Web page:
Market Roundup 9 April 2024

Thailand’s SET Index closed at 1,401.11 points, increased 25.53 points or 1.86% with a trading value of 48.38 billion baht. The analyst stated that the Thai stock market rebounded following the rise in every segment. The short-term supporting factors included the announcement of Outstanding Short Positions from the Stock Exchange of Thailand (SET), sending positive sentiment to the market, while the resolution regarding economic stimulus measures from the cabinet meeting also supported the market.

The analyst expected the market to trade sideways tomorrow, while investors awaited the clarification on the digital wallet scheme from the Monetary Policy Committee.


Investors, analysts and economists are divided on the upcoming Bank of Thailand’s meeting next week over whether the central bank will continue to maintain the interest rates or cut them by a quarter basis point.

The Bank of Thailand started raising rates in 2022 during the Covid crisis that saw inflation surged to nearly 8%. Last time the kingdom saw inflation this high was during the 2008 financial crisis.

After a peak in August 2022, inflation in Thailand trended downward, while the Bank of Thailand gradually raised its key policy rates to 2.50% in September 2023 and stayed there.

However, high borrowing costs started to impact businesses, especially SMEs and consumers.

It was projected at the beginning of the year that the Bank of Thailand would not cut its benchmark this year, but that forecast has been changing in February and March as some economists and analysts were expecting to see a cut or two in 2024.

Barclays, Standard Chartered and DBS Group expect two cuts in the second quarter and maintain at that level throughout the year. Goldman Sachs expects one cut in the second and another one in the third quarter. Meanwhile, Nomura Securities is so dovish that it expects a full percentage cut by the end of this year.


Retail sales in the UK saw a significant increase last month, mainly driven by higher food spending due to an early Easter, according to the British Retail Consortium. Despite this boost, overall sales growth remained subdued, impacted by dampened demand for other goods caused by wet weather. The UK economy, which experienced a shallow recession in the second half of last year, is showing signs of sluggish growth in the first quarter of this year, supported by easing inflation pressures.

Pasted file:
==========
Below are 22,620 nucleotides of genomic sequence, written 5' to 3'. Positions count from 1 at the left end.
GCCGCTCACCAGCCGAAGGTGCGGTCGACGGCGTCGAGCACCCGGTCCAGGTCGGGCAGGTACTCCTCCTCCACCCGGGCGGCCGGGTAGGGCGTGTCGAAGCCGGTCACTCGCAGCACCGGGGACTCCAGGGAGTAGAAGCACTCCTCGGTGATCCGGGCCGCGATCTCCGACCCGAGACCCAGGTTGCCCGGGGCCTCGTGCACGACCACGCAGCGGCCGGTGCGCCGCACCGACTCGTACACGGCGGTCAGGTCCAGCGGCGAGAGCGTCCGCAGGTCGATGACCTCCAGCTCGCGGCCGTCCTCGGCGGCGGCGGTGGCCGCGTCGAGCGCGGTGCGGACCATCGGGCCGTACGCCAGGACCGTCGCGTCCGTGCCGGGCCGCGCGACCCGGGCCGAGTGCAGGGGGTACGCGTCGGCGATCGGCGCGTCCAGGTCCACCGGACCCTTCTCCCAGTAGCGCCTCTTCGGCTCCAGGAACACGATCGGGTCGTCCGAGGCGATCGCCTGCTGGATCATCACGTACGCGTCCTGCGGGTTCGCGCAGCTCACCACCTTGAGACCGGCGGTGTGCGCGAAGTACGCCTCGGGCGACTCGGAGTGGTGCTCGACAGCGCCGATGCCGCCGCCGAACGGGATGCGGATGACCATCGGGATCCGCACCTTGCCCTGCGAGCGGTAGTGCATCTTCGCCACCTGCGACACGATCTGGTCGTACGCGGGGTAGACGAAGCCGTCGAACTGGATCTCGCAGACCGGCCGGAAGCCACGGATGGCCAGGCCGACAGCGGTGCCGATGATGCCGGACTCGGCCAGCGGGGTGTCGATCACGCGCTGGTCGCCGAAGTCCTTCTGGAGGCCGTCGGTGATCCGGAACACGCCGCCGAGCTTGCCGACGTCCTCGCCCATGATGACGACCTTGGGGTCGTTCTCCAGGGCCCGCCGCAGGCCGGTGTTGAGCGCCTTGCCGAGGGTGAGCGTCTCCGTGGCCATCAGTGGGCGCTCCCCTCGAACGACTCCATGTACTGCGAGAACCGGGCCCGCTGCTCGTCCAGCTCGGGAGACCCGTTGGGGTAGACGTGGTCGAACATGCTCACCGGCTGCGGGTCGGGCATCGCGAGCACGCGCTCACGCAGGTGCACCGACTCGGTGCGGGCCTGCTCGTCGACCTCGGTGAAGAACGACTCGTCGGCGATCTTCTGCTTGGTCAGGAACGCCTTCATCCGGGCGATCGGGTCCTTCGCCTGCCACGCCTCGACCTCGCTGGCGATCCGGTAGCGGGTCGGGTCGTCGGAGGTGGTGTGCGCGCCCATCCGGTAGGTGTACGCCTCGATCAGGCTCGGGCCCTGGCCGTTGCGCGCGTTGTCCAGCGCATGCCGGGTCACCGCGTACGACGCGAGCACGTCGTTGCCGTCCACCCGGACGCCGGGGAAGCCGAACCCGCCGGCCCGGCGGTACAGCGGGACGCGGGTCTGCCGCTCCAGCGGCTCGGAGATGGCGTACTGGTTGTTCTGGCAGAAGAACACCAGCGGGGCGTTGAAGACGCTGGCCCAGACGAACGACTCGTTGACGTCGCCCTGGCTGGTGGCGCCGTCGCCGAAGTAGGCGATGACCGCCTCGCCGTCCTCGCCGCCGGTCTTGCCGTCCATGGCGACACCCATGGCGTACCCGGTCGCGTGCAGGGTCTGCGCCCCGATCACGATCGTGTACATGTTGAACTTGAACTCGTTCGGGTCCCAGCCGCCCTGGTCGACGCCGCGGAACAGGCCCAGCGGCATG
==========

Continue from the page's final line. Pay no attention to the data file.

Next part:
The British Retail Consortium reported a 3.5% year-on-year increase in total retail spending in March, a notable rise from the 1.1% growth seen in February. This growth surpassed the pace of consumer price inflation for the first time in over two years. However, it is important to note that the figures are not seasonally adjusted, with the early Easter shift playing a significant role in the boost to food sales.

While food sales surged by 6.8% compared to the previous year in the first quarter, non-food spending witnessed a decline of 1.9%. The adverse impact of wet weather in March was evident in reduced sales of garden furniture, home improvement goods, clothing, and footwear.

Barclays’ data revealed that consumer spending growth, a broader metric than retail sales, remained at 1.9% in March, matching its lowest annual rate since September 2022. Despite factors like the release of “Dune 2” and events like St Patrick’s Day and rugby matches boosting spending, the overall growth rate remained subdued. Retail experts are hopeful for an uptick in demand in the upcoming months, driven by better weather, lower energy prices, higher wage growth, and anticipated events like Taylor Swift concerts and the Olympics.